ABD drags John Distilleries to SC over trademark row

Feb 19 2010, 00:03 IST
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SummaryCaught in a legal tussle over claims of trademark infringement, liquor manufacturer Allied Blenders and Distillers, which sells its whisky brand under Officer’s Choice, has approached the...

Caught in a legal tussle over claims of trademark infringement, liquor manufacturer Allied Blenders and Distillers, which sells its whisky brand under Officer’s Choice, has approached the Supreme Court against Bangalore-based John Distilleries’ Original Choice.

Both companies are disputing over the rival marks —ABD’s Officer’s Choice registered in October 1990 and John Distilleries’ Original Choice, which was registered in March 2008 but has allegedly been in use since March 2000.

ABD claims its product under the brand Officer’s Choice has been in the market since 1988, but it became the proprietor of the same in February 2007.

It has challenged the Madras High Court judgment of September 2009 that dismissed its appeal on the ground that anybody who is keen to oppose any such registration has to be vigilant and has to oppose the registration in the prescribed manner, in the prescribed time and on payment of prescribed fee within time.

The high court had noted that the special act provided for specific time, manner and fees and these requirements cannot be relaxed.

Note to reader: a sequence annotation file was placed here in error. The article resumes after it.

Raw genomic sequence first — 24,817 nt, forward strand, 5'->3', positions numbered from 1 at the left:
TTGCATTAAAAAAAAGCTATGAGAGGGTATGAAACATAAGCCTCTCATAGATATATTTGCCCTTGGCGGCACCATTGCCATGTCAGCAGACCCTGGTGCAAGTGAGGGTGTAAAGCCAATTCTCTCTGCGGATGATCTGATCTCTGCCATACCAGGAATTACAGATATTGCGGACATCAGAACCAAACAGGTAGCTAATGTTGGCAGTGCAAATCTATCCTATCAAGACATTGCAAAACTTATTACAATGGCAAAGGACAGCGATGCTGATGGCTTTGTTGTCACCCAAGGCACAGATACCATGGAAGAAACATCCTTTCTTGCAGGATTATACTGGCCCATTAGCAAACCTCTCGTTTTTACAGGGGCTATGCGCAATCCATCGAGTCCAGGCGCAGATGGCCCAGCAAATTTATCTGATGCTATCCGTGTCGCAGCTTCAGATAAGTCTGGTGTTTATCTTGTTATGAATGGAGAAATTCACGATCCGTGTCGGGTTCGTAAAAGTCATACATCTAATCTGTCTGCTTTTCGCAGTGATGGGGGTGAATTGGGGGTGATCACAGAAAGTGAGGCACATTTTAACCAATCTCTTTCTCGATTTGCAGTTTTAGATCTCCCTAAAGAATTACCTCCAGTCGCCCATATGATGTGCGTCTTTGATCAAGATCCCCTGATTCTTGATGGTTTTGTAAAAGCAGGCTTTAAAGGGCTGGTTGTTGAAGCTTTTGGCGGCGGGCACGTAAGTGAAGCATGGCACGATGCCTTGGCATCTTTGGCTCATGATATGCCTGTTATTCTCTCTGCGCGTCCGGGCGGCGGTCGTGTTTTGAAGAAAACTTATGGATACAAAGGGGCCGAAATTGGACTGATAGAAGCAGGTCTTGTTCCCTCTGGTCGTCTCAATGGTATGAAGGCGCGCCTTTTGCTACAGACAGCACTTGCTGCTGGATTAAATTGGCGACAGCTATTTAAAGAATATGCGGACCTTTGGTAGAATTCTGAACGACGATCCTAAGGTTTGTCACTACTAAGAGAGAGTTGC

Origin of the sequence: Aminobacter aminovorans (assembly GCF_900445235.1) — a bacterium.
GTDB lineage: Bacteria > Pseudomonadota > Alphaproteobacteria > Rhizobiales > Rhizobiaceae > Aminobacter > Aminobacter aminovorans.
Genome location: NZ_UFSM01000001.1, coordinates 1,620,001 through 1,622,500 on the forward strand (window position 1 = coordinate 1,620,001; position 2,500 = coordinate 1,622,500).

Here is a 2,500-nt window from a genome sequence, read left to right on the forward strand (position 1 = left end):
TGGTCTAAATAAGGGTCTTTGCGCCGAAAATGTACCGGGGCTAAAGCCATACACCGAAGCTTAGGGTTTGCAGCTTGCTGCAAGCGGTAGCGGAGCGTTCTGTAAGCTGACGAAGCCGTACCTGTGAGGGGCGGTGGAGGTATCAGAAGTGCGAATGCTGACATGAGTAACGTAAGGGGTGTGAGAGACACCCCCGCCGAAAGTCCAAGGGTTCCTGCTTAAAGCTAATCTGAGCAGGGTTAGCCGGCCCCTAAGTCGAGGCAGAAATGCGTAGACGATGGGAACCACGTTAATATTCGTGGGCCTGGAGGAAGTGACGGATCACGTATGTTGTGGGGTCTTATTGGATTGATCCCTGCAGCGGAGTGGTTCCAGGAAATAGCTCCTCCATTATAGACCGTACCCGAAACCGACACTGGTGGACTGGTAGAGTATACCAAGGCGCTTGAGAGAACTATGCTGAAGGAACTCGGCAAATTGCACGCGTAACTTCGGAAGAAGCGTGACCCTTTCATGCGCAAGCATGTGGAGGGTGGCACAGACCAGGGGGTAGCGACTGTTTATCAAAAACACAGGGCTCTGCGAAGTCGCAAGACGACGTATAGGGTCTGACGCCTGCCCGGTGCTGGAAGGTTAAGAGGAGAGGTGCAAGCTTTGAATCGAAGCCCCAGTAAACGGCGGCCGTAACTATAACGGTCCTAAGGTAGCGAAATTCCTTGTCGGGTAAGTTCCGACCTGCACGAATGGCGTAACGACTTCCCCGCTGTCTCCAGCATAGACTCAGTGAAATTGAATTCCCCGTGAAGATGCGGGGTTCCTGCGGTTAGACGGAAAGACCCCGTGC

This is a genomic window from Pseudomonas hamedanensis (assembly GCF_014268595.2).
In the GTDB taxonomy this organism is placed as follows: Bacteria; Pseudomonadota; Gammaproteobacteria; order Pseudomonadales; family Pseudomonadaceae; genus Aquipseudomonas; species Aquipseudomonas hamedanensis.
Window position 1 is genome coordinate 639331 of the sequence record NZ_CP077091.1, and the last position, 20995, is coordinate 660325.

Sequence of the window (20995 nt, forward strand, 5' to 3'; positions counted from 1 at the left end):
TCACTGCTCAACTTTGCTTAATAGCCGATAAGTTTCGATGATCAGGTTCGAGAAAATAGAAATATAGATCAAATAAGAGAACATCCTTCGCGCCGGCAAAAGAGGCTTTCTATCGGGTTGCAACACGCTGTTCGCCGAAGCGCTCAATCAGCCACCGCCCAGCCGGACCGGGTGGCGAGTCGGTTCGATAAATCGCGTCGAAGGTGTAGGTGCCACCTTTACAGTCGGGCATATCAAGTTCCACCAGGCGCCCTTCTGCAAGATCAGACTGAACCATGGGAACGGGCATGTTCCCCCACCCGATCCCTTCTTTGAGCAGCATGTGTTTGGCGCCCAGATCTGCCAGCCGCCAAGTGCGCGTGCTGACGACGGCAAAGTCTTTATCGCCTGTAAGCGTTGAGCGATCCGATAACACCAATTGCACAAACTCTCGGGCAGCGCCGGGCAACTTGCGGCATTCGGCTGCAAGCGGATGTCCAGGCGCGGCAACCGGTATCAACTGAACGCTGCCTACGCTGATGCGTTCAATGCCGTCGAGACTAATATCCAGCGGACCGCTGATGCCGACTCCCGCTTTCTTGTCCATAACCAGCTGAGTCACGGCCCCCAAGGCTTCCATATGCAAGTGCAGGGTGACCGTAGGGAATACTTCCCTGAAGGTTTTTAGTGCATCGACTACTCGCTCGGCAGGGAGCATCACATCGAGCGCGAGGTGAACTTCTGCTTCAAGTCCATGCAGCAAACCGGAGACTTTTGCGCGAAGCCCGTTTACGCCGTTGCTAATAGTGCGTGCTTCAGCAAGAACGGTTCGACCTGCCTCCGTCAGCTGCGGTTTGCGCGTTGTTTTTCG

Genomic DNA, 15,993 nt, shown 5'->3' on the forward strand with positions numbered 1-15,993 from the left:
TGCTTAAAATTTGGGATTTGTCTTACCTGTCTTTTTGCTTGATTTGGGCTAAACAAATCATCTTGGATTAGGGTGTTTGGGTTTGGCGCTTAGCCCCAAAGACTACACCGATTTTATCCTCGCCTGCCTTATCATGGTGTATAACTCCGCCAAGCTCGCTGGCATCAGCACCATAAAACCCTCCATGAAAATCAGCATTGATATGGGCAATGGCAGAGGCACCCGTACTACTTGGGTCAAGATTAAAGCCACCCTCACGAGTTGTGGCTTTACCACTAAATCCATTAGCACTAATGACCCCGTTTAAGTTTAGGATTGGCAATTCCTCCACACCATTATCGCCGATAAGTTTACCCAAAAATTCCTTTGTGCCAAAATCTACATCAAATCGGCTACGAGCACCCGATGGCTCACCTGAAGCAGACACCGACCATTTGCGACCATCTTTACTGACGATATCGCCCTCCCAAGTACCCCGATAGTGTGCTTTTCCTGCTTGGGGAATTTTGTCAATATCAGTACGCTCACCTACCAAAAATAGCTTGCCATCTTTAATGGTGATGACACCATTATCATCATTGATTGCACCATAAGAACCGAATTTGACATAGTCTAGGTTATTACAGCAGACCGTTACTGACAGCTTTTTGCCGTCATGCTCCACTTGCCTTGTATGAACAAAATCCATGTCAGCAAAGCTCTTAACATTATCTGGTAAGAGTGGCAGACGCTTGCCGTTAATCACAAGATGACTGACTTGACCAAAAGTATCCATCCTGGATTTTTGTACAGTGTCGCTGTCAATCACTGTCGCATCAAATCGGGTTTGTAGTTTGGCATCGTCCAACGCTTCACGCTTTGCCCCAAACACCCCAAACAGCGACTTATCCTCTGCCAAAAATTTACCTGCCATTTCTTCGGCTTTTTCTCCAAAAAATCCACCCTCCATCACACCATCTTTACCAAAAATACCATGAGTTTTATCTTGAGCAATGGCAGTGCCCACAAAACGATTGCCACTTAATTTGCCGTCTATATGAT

Stating that the high court failed to appreciate that the unsigned cheque was merely a bonafide clerical mistake, the petition said ABD had filed a notice of opposition along with an unsigned fee cheque in March 2004 before the Deputy Registrar of Trademarks against impugned trademark Original Choice within the statutory period of three months.

The cheque was later encashed by the Registry in April 2004 after ADB’s counsel presented the duly signed cheque, it said.

However, the Registry had refused the notice of opposition saying that it was time barred, ABD said, adding that the same was rejected not on merits but on procedural grounds.

Even the Intellectual Property Appellate Board and the high court had disallowed its opposition and rejected the company’s contention that the mistake of the unsigned cheque was on part of its counsel for which it should not be made to suffer.

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